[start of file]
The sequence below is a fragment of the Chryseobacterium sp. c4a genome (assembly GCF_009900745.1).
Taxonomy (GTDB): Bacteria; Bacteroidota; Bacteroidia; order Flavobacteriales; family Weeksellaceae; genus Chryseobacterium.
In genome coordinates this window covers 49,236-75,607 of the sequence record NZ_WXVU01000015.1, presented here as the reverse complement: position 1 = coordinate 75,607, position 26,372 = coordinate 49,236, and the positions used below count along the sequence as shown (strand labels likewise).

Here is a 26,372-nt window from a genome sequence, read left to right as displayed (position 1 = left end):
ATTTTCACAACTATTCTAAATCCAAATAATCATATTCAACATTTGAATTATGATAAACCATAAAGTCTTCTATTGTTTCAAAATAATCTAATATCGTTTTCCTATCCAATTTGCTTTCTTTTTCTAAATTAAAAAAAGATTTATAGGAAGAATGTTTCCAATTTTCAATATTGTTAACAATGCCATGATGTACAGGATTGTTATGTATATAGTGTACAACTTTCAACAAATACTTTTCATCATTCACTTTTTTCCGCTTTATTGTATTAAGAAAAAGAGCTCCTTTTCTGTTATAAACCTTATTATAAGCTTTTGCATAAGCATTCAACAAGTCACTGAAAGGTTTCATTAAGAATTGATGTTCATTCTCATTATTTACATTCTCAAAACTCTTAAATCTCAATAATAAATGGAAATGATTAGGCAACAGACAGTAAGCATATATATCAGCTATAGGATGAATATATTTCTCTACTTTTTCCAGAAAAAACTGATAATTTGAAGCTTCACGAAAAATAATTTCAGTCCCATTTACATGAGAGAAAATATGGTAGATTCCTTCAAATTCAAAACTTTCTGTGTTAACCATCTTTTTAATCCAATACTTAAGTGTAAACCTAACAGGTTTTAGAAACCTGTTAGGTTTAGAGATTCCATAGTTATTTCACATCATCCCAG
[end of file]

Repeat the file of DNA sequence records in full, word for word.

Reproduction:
The sequence below is a fragment of the Chryseobacterium sp. c4a genome (assembly GCF_009900745.1).
Taxonomy (GTDB): Bacteria; Bacteroidota; Bacteroidia; order Flavobacteriales; family Weeksellaceae; genus Chryseobacterium.
In genome coordinates this window covers 49,236-75,607 of the sequence record NZ_WXVU01000015.1, presented here as the reverse complement: position 1 = coordinate 75,607, position 26,372 = coordinate 49,236, and the positions used below count along the sequence as shown (strand labels likewise).

Here is a 26,372-nt window from a genome sequence, read left to right as displayed (position 1 = left end):
ATTTTCACAACTATTCTAAATCCAAATAATCATATTCAACATTTGAATTATGATAAACCATAAAGTCTTCTATTGTTTCAAAATAATCTAATATCGTTTTCCTATCCAATTTGCTTTCTTTTTCTAAATTAAAAAAAGATTTATAGGAAGAATGTTTCCAATTTTCAATATTGTTAACAATGCCATGATGTACAGGATTGTTATGTATATAGTGTACAACTTTCAACAAATACTTTTCATCATTCACTTTTTTCCGCTTTATTGTATTAAGAAAAAGAGCTCCTTTTCTGTTATAAACCTTATTATAAGCTTTTGCATAAGCATTCAACAAGTCACTGAAAGGTTTCATTAAGAATTGATGTTCATTCTCATTATTTACATTCTCAAAACTCTTAAATCTCAATAATAAATGGAAATGATTAGGCAACAGACAGTAAGCATATATATCAGCTATAGGATGAATATATTTCTCTACTTTTTCCAGAAAAAACTGATAATTTGAAGCTTCACGAAAAATAATTTCAGTCCCATTTACATGAGAGAAAATATGGTAGATTCCTTCAAATTCAAAACTTTCTGTGTTAACCATCTTTTTAATCCAATACTTAAGTGTAAACCTAACAGGTTTTAGAAACCTGTTAGGTTTAGAGATTCCATAGTTATTTCACATCATCCCAG